Wright State University has formed partnerships with three universities in central China as well as a world-class museum at a spectacular archaeological reserve and mausoleum of China’s first emperor.
Memoranda of Understanding were signed with the museum and schools during a trip to China in May led by Provost Steven Angle. The delegation included Stephen Foster, associate vice president for international affairs; Yi Li, dean of the College of Science and Mathematics; and Carol Loranger, chair of English Language and Literatures.
“It gives us a lot of visibility in a part of China where we’ve never been before,” Angle said. “And it puts us in a position to recruit high level, academically well prepared Chinese students to Wright State.”
The agreements were signed with Xi’an University of Arts and Sciences, Xi’an University of Finance and Economics, and Shaanxi Normal University. The Wright State delegation also engaged in partnership talks with Xi’an Jiaotong University. The schools are in or near Xi’an, a city of 8 million people in central China with a rich cultural heritage.
The Chinese universities with whom the agreements were signed are expected to send their students to Wright State to study English, engineering, business, math and science.
The agreements expand Wright State’s reach in China. Last year, Wright State signed dual-degree agreements with Dalian Jiaotong University, the Dalian Institute of Science & Technology, Shanxi University of Finance and Economics, and Taiyuan University of Technology.
“We already have a very strong presence in northeast China,” Angle said. “This visit expands our presence in central China.”
During the recent visit, Wright State officials also made stops at the Taiyuan University of Technology and Capital Normal University in Beijing.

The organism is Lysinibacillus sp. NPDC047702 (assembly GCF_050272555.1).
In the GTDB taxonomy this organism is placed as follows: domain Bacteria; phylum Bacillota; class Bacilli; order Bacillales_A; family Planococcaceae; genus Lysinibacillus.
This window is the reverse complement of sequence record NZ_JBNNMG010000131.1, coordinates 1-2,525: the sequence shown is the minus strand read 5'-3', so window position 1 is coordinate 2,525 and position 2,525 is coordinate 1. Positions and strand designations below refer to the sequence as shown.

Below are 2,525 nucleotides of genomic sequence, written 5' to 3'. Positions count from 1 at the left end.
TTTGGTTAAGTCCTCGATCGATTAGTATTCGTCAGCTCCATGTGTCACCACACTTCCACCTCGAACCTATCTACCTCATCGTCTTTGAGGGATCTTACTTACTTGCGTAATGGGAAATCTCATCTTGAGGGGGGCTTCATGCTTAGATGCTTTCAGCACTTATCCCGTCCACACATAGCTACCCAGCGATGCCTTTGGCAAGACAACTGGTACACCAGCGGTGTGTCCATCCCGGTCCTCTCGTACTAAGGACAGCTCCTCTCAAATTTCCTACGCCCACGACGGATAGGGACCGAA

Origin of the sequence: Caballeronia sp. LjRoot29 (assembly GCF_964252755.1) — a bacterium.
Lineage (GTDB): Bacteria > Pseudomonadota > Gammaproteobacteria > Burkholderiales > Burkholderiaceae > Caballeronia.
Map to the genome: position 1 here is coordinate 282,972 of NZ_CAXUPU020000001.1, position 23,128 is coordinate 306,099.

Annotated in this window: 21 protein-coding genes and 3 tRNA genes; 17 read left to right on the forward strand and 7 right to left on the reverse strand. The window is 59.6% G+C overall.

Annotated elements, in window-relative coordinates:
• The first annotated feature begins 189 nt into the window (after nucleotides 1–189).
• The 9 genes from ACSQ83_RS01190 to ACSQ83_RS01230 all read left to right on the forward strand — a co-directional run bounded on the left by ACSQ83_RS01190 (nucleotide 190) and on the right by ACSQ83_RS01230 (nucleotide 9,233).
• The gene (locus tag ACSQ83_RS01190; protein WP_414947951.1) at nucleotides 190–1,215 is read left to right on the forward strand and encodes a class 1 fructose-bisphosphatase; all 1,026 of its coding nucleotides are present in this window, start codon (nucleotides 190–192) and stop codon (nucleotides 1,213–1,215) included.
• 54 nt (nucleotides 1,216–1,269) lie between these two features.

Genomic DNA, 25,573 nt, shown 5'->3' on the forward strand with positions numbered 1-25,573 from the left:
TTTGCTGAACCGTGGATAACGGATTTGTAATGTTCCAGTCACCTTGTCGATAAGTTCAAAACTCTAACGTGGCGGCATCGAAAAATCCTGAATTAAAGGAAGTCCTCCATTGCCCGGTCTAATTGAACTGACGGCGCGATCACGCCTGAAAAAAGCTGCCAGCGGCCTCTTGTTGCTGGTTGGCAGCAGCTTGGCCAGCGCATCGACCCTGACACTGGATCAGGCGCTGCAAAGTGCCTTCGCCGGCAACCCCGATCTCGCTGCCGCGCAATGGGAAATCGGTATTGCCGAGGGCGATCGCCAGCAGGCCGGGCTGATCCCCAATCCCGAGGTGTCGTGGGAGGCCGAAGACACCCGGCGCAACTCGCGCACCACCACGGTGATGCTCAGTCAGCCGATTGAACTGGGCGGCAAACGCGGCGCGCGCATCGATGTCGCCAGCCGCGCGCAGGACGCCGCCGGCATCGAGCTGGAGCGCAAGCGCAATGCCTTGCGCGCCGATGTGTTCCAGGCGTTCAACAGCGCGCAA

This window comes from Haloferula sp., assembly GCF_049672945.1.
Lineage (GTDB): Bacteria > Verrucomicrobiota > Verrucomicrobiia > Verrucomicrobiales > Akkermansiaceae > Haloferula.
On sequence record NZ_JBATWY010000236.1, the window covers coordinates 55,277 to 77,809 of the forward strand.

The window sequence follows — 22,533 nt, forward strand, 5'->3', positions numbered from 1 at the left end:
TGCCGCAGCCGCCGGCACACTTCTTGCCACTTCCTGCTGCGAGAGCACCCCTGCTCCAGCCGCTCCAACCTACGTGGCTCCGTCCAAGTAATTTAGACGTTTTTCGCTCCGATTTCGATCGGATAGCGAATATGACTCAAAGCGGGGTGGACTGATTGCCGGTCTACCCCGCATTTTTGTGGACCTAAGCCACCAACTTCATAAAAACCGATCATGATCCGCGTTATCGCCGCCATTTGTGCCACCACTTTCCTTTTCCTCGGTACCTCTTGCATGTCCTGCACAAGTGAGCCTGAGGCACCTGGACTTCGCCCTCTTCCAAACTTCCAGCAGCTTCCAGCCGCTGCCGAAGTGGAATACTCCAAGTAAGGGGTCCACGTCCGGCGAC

Wright State also forged a partnership with the Museum of Terracotta Soldiers and Horses of Shi-Huang-Di near Xi’an. It is part of an archaeological site and mausoleum in which thousands of terracotta soldiers and other figures depicting the armies of China’s first emperor, Qin Shi Huang, were unearthed.
The funerary art was buried with the emperor in 210-209 B.C. to protect him in the afterlife and was discovered by some farmers in 1974. The mausoleum is a World Heritage Site, listed by the United Nations, Educational, Scientific and Cultural Organization as of special cultural and/or physical significance. Last year it attracted 5 million visitors.
The Wright State delegation was given a special tour of the museum’s labs, which are working to restore and preserve the terracotta figures, which are made of a clay-based ceramic.
Under the agreement, Wright State experts would go to the site to conduct research aimed at expanding the excavation and better protecting and displaying the mausoleum. The university would accept students from the museum seeking to learn more about conservation, historic preservation and exhibition preparation.
Foster said the Museum of Terracotta Soldiers and Horses of Shi-Huang-Di is probably one of the top museums in the world to have a formal relationship with a university.
“This is a phenomenal museum,” said Angle. “To give Wright State students and faculty the ability to work and study there is just an incredible opportunity.”